In a perfect world, ACOG’s evidence-based practice guidelines would be issued and physicians would instantly start to incorporate them into practice, allowing patients to quickly begin reaping the benefits of the newest, most relevant research. In reality, changes in practice don’t happen overnight and it can take a while until new recommendations are widely adopted. A recent study on oophorectomy, or ovary removal, at the time of hysterectomy suggests that physicians haven’t caught up with ACOG’s current practice guidance. Previous studies have found the same to be true for other recommendations such as breast cancer screening, bed rest during pregnancy, HPV vaccination, and Pap screenings.
A major component of improving the care we provide our patients is using the latest scientific research findings and medical advances in daily practice. Ob-gyns on the front line of research and patient-care serve on the ACOG committees that develop our practice guidelines. When necessary, committees call on the assistance of additional subject area experts to enrich the recommendations and ensure that the most recent and relevant data are included. The result: solid, evidence-based clinical guidelines. However, the widespread adoption of new guidance can be challenging.
Besides those who disagree with what we’re recommending, there are also people who aren’t aware of new guidance or who prefer to take a wait-and-see approach. Confusion about new recommendations contributes to slow acceptance, as can complex recommendations that make it hard for doctors to choose how they will treat or screen for certain conditions. No matter the reason, not following the latest guidelines can deprive our patients from receiving the best contemporary care.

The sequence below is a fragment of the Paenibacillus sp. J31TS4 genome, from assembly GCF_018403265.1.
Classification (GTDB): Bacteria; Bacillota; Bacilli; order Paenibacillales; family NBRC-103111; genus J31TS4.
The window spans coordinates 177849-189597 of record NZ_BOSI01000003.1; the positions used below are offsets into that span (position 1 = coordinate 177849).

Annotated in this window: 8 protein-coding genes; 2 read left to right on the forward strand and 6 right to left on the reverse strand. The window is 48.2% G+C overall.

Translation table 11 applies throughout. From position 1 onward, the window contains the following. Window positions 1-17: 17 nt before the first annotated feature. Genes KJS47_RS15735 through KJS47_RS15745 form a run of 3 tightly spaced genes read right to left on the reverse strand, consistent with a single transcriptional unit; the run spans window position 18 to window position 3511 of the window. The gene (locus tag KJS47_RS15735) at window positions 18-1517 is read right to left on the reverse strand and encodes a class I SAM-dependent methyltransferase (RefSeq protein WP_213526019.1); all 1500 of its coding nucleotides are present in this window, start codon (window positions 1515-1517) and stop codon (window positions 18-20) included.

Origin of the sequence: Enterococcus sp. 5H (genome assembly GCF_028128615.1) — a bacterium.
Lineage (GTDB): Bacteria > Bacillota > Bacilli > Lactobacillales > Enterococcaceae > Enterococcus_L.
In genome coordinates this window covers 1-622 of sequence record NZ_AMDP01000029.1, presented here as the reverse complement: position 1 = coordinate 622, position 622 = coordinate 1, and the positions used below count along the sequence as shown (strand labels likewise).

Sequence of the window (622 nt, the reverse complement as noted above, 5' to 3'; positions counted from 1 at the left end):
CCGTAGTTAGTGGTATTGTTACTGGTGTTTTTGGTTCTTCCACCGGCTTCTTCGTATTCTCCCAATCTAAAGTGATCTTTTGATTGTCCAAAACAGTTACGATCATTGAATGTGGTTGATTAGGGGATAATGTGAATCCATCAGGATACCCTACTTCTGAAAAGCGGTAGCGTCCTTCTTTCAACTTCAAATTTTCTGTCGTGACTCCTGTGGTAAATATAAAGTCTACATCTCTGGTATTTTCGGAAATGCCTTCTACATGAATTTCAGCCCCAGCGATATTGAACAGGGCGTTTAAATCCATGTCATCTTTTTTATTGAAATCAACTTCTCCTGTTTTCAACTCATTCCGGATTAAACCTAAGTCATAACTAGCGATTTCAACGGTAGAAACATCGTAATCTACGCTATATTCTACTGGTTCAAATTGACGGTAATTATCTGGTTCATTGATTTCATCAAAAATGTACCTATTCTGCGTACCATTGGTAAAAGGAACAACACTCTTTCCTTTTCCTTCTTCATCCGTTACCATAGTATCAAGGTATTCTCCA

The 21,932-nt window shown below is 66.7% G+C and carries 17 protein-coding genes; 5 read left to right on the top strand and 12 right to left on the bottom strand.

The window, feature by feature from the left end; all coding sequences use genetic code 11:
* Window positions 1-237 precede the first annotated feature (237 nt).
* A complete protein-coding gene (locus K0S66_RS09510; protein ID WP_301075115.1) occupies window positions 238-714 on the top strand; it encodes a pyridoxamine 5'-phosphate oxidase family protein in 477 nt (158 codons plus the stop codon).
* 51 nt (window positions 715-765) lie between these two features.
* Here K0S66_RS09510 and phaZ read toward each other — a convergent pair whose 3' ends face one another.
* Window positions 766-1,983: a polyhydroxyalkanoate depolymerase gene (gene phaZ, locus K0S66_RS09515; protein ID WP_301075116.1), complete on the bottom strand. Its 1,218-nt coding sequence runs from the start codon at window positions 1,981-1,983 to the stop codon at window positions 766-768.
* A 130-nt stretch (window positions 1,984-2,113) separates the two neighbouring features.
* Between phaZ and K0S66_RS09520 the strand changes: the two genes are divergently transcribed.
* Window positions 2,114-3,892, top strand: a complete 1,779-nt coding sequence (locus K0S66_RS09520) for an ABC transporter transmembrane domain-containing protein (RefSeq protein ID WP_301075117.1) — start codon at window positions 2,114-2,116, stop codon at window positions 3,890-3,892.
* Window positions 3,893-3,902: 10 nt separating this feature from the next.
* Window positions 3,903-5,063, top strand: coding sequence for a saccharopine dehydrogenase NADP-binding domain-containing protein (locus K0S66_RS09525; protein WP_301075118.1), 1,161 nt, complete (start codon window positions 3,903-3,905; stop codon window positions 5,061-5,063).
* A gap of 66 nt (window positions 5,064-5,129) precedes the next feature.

ACOG guidelines are not mandates, and there are no ACOG police that enforce their use. However, staying abreast of new research, recommendations, and standards of care is the hallmark of engaged and committed professionals. We owe it to our patients to be up to date on discussions that may affect their health care.
I know that in busy practices, it can be challenging to keep up with research. I urge Fellows to read through new guidelines as they are issued each month in the Green Journal. If you find yourself with guideline-related questions, ACOG’s Practice Division available to assist you.
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